The L Word: Generation Q, Sky Atlantic review - is the new Word as good as the old Word?
| Despite new themes and fresh characters, it's still soap
The L Word originally ran for six seasons between 2004 and 2009, and its then-revolutionary depiction of the lives of a group of lesbians in Los Angeles won it both a fanatical audience and acclaim for its game-changing content, exploring such topics as same-sex marriage, gay adoption and female sexuality which weren't being seen elsewhere on TV. But more than a decade later, how will this revamped version (on Sky Atlantic) fare?
Whereas the prototype landed in a TV environment where viewers needed extra-sensory perception to detect a lesbian (let alone trans) character, that now feels like ancient history. Characters depicting an array of sexual orientations have become commonplace in shows as varied as Gentleman Jack, Billions or Chilling Adventures of Sabrina. Thus the trio of returning L Word characters – Shane McCutcheon, Alice Pieszecki and Bette Porter – look a little staid and backdated (as Shane, Katherine Moennig is beginning to bear a weird resemblance to Aerosmith’s Steven Tyler), so the producers have installed a new layer of younger, more diverse characters to ring the generational changes.
There’s Micah (Leo Sheng), a transgender academic, Sophie (Rosanna Zayas), a producer on Alice’s TV chat show, and her fiancee Dani (Arienne Mandi), unhappily employed in her father’s unscrupulous Big Pharma corporation. Bette (Jennifer Beals) now has an opinionated young daughter, Angie (Jordan Hull), who she scraps with in between running for Mayor of Los Angeles (she used to be an arts administrator). Bette comes out with po-faced platitudes like “I am not willing under any circumstances to compromise my values,” but did nobody whisper to her that the body of Jenny Schecter, found floating in her pool back in season 6, might prove to be electoral Kryptonite?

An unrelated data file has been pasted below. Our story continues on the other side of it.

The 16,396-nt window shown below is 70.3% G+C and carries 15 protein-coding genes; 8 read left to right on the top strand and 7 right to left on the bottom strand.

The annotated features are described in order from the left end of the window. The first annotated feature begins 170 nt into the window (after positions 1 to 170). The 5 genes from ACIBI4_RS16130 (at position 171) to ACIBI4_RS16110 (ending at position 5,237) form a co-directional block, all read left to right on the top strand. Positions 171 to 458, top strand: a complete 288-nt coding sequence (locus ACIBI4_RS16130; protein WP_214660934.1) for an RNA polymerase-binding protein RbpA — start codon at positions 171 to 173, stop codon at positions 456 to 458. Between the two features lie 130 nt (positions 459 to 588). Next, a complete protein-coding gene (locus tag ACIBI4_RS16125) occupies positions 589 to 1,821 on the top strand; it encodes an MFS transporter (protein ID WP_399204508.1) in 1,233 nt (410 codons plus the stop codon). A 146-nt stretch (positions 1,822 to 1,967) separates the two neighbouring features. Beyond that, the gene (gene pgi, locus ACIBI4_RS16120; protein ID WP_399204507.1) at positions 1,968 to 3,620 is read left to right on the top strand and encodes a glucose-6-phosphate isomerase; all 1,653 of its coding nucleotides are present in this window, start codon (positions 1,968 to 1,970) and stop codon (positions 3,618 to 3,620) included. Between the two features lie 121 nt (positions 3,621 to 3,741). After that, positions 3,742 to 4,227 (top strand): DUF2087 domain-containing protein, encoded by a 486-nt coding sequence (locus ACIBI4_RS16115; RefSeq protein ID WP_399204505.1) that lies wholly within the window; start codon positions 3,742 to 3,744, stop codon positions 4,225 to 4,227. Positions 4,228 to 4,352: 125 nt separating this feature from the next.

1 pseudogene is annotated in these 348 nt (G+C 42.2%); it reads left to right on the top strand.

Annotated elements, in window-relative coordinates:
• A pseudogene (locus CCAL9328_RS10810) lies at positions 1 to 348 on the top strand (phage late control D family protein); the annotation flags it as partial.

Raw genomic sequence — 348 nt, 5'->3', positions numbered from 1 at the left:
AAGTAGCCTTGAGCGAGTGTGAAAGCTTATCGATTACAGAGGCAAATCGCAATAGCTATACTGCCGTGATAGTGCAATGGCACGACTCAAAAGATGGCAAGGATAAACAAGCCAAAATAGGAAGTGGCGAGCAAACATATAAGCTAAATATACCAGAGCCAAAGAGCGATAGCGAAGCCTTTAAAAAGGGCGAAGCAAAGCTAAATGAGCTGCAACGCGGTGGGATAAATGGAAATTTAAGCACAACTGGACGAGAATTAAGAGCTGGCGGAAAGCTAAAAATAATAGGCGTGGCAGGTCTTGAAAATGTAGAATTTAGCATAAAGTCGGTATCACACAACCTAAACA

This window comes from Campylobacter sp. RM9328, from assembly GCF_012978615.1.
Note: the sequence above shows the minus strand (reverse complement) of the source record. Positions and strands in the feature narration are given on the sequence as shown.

While the new cast-members add a few megawatts of freshness, the new L Word still doesn’t resemble a planet the rest of us might live on. This is the sybaritic world of sun-kissed, interior-designed West LA, an enchanted place where the characters have lifestyles, rather than lives. They effortlessly sustain their upscale careers while always having time for sex.
Sophie and Dani starred in a startlingly explicit opening sequence which imparted just a little too much information, while hair-salon tycoon Shane stepped off her Learjet and promptly Advanced to Go with the lissome flight attendant. Meanwhile straight men (admittedly rare) are reduced to caricatures of prehistoric boorishness, laughably ignorant of such concepts as non-normative gender identity. But its mood-swings between soap and self-absorption make it pretty entertaining.